I need help with the following questions for my 5 page paper:
1. Is Vendor Managed Inventory a valid method for reducing the Bullwhip effect (BWE)?
2. How does it compare to other inventory management methods for reducing the BWE?
3. What conclusions can be drawn from these comparisons?
The articles I've read (see below):
Schreibfeder, J. (n.d.). Why is inventory turnover important? Effective Inventory Management, Inc. Retrieved on December 12, 2014, from http://www.effectiveinventory.com/inventory-turnover-2/.
Ravichandran, N. (2008). Managing bullwhip effect: Two case studies, Journal of Advances in Management Research, 5(II).
The Ravichandran article presents two examples based on real life experiences where the BWE in supply chain is considerably reduced. Both examples relate to the consumer durables industry in India. The first example uses enterprise resource planning and vendor managed inventory as tools to reduce the BWE. The second example uses a modification of the classical inventory control policies to eliminate BWE.
In addition, I need help with finding more research items that would help supply chain researchers and managers to understand why some companies are able to contain BWE and others are not.
Keywords: India, Supply chain management, Demand management, Consumer durables© BrainMass Inc. brainmass.com October 10, 2019, 8:02 am ad1c9bdddf
Vendor Managed Inventory and Bullwhip Effect
The increased pace of technological development has had its effect on the supply chain management and traditional definitions of manufacturers, suppliers and customers are changing. Supply chain has become a network of different agents which cooperate to fulfill common goals. Vendor Managed Inventory (VMI) is a centralized link between suppliers and customers that enable faster and less complex transactions without creating individual lines of communication for every business relationship. It is a distribution channel operating system that monitors inventory at distributor/retailer level and manages at manufacturer/vendor level (Portes & Viera, 2006). For VMI to work effectively there has to be information sharing between members of supply chain. In this process the supplier takes decisions for buyer as to when replenishment has to be done and how much quantity has to be dispatched so that there are minimum chances of stock-out. Hence, the manufacturer or a reseller or distributor monitors inventory levels of buyer and periodically makes decisions for order quantities, shipping and timing. VMI takes away the problem of supply chain which is coordinating with different buyers, putting pressure on suppliers' performance for faster and accurate deliveries. Instead, suppliers are given responsibility and authority to manage the entire reordering process. There are many benefits which are reaped by organizations from VMI partnerships:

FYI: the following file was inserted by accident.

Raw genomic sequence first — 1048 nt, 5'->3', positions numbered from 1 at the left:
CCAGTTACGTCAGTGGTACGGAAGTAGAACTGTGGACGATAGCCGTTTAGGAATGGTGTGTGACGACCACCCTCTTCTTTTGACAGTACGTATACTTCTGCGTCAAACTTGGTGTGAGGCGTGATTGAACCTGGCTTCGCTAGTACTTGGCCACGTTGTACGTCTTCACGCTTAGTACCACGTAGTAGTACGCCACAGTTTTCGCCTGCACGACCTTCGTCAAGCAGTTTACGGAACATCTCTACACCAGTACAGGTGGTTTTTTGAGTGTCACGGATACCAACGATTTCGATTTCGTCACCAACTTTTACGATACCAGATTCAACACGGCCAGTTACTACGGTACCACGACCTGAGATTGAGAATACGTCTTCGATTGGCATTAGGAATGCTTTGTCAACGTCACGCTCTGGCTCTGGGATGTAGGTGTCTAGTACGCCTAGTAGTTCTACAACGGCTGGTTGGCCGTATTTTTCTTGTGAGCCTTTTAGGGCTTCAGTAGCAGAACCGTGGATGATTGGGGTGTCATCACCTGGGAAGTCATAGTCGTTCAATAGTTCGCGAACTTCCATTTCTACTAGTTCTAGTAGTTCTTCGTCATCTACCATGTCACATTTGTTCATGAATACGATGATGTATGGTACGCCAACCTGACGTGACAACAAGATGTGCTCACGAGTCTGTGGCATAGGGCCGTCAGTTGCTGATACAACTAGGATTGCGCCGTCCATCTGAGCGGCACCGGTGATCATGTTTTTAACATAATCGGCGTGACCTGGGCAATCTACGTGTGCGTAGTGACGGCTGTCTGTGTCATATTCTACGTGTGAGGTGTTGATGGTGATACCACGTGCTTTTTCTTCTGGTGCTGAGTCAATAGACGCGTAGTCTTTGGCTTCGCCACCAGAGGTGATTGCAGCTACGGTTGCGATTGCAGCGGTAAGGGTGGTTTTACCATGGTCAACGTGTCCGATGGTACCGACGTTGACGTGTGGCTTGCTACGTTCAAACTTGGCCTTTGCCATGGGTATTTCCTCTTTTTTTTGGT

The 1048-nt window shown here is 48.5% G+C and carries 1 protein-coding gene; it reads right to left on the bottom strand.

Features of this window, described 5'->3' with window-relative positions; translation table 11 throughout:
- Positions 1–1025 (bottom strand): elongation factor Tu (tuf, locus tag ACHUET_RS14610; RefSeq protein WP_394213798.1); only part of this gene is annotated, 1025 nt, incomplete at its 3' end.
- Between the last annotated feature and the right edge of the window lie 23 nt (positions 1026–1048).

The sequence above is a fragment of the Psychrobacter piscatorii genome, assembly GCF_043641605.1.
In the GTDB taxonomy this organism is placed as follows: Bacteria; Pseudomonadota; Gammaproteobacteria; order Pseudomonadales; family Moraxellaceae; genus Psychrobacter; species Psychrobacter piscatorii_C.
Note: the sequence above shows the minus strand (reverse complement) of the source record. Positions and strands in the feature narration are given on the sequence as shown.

Reduction in costs for the organization as there is better coordination resulting in improved production and transportation
Improvement in service levels because of better coordination for replenishment of orders and deliveries across multiple suppliers
Reduced chances of stock outs as there is better inventory ...
Importance of vendor managed inventory and how it can help in reducing bullwhip effect is provided.